Roast Sharp-tailed Grouse

Roast Sharp-tailed Grouse

Roast sharp-tailed grousePhoto by Holly A. Heyser

Sharp-tailed grouse, spruce grouse and even prairie chickens are unjustly maligned birds.

It’s the dark meat. All have breasts that are dark like doves, pigeons or ducks. And, weirdly, their legs are lighter, closer to the “dark meat” you see in a good chicken. This confounds most hunters who bring these birds home.

It shouldn’t. Change your thinking: This is essentially a large, skinny duck, or a huge dove. Don’t place them in the mental bucket with their cousins the ruffed grouse or blue grouse. (Incidentally, if you’ve come to this page looking for instructions on how to roast a ruffed or blue grouse, you’ll find that recipe here.)

That means you want the breast meat cooked medium or even medium-rare. Pink, or red, not gray.

In practicality, that means your roast sharp-tailed grouse or prairie chicken or spruce grouse should be started in a medium oven, then finished hot and fast.

Or, you can get to the same place by using my pan-roasting method, which works well for smaller grouse.

Some keys to success:

  • Put the birds in the fridge uncovered overnight. This will help dry out the skin a bit, and dry skin crisps and browns better.
  • Take the birds out of the fridge and salt them well, then let them come to room temperature for 30 to 45 minutes. This is especially important if you are pan-roasting your birds.
  • Truss your birds if you are cooking them in the oven. (Here’s a little video on trussing that can help you.) Do not truss if you are pan-roasting.
  • Line the roasting pan with chunked-up root vegetables, coated in oil and salted. Roast these vegetables while your birds are coming to room temperature, as they will take longer to cook than the birds will.

As for serving sizes, sharpies are among the larger grouse of North America, being larger than a Cornish game hen, but smaller than a frying chicken. So they’re a hard bird to portion out — one bird is a bit too much for one person, but splitting a sharp-tailed grouse among two people leaves both wanting more. Spruce grouse and ptarmigan are a bit smaller, so one per person is nice.

Prairie chickens and hen sage grouse (do not roast rooster sage grouse, as they are too large and often too tough for this method) are larger than sharp-tailed grouse, so one for two people is fine. Besides, how many prairie chickens or sage grouse will you bring home? Not many is the answer.

An interesting note on prairie chickens and spruce grouse: If you roast them with this method, strangely, they stay light in color. Not so light as ruffed grouse, but pinkish, like veal or pork. Not sure why this happens.

sharp-tailed grouse recipePhoto by Holly A. Heyser

I know some of you want to hear which method I prefer: oven roasting or pan roasting. Personally I prefer pan-roasting because I can get the bird cooked perfectly every time. But it takes some practice and requires your constant attention. The oven method is easier, but less precise.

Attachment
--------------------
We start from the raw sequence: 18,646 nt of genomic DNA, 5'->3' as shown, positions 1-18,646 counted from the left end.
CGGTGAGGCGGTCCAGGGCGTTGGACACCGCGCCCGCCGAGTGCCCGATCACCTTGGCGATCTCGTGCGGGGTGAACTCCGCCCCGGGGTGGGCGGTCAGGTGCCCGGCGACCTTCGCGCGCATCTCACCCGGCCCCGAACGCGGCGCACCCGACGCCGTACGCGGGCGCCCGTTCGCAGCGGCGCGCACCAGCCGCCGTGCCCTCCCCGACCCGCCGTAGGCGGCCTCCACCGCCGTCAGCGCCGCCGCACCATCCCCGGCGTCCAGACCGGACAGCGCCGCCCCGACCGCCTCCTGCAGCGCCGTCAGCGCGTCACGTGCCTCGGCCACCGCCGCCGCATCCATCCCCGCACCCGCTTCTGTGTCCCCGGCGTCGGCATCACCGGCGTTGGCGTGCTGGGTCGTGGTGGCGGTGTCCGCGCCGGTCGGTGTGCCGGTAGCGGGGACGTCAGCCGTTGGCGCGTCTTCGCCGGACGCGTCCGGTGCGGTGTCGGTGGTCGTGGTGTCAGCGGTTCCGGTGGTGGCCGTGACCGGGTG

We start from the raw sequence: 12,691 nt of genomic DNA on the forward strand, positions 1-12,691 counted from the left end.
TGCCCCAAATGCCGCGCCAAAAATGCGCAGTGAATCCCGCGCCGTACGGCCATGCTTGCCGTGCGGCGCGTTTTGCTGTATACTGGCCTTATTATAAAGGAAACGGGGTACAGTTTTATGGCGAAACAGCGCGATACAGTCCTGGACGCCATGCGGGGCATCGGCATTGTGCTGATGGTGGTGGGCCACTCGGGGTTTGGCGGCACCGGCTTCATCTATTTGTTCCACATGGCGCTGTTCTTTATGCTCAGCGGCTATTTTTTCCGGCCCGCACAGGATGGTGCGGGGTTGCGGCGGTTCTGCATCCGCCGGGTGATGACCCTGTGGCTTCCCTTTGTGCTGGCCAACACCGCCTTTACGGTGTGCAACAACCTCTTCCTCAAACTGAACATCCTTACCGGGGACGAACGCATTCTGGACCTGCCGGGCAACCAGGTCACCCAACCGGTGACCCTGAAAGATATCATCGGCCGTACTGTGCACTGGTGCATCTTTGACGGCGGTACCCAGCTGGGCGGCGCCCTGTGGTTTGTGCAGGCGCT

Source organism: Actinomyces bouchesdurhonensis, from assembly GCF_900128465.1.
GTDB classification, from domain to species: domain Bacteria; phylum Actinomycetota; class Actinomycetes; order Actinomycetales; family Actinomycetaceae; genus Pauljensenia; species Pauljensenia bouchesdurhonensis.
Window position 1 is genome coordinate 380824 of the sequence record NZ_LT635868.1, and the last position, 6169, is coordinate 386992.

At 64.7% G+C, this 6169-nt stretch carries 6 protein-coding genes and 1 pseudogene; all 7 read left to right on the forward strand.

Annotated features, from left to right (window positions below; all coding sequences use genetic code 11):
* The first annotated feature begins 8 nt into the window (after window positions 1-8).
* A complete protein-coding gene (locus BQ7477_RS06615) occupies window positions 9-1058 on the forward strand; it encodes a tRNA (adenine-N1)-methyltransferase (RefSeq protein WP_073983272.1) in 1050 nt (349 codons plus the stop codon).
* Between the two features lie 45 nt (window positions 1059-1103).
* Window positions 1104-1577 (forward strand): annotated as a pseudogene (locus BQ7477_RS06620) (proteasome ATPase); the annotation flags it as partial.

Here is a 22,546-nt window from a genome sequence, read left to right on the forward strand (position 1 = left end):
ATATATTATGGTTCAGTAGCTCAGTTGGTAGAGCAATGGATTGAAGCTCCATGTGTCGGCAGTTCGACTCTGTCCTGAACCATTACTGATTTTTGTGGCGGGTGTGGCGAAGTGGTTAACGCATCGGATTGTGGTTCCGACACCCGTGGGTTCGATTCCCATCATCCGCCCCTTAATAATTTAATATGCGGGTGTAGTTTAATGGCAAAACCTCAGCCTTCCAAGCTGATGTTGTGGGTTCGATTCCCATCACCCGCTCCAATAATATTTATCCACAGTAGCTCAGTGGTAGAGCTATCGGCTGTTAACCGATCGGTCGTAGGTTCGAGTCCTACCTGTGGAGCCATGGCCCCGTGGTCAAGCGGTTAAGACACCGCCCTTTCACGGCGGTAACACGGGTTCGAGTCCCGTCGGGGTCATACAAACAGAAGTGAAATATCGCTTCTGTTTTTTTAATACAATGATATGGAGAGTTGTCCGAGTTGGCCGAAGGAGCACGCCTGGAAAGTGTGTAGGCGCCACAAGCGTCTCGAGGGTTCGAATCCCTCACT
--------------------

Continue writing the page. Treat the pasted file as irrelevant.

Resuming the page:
Whichever method you use for your roast grouse, enjoy it! These are some of the finest game birds in North America.

Roast Sharp-Tailed Grouse

Not that this recipe works with all dark-meat grouse, from ptarmigan to prairie chickens, spruce grouse to sage grouse. I also include a rose hip glaze for the grouse here you can use if you’d like. Most grouse love to eat rose hips, so it’s a natural. You could use any jelly made from a small berry; I’d recommend currants as an alternative. You can skip the glaze if you want. Serve with roasted vegetables and a nice light red wine. 

Course: Main Course

Cuisine: American

Serves: 4 people

Author: Hank Shaw


  • 2 sharp-tailed or spruce grouse, hen sage grouse or prairie chickens, plucked
  • Salt
  • 2 to 3 pounds assorted root vegetables
  • sprigs of sage and 2 sprigs of rosemary (optional)
  • 5 tablespoons butter or oil


  • 4 tablespoons rose hip syrup or jelly
  • 2 tablespoons cider vinegar
  • 1/4 teaspoon cayenne
  • Salt to taste


  1. Salt the grouse well and set out at room temperature for 30 to 45 minutes. Preheat the oven to 325°F.

  2. Cut the root vegetables into chunks, coat with oil or butter and salt well. Let these roast while the birds come to room temperature. 

  3. If you’re making the rose hip glaze, boil all the ingredients for it in a small pot until it thickens, about 5 minutes. Keep warm. 

  4. Put the herbs inside the birds’ cavities. Either smear soft butter over the grouse or coat with oil. 

  5. Take the roasting pan out and nestle the grouse, breast side up, among the roasting root vegetables. Roast hen sage grouse, prairie chickens or sharp-tailed grouse in the oven for 18 to 20 minutes, spruce grouse 15 minutes, ptarmigan for 10 minutes. Remove the roasting pan from the oven.

  6. Set the oven to 500°F, or as hot as it will go. Baste the birds with a little more butter or fat. When the oven hits temperature, return the grouse to the oven and roast until the breast meat hits about 140°F at the thickest part, near the wishbone. This should take anywhere from 5 minutes for ptarmigan to 15 minutes for a big prairie chicken or sage hen.


More Upland Bird Recipes


via Hunter Angler Gardener Cook

October 30, 2017 at 09:17AM


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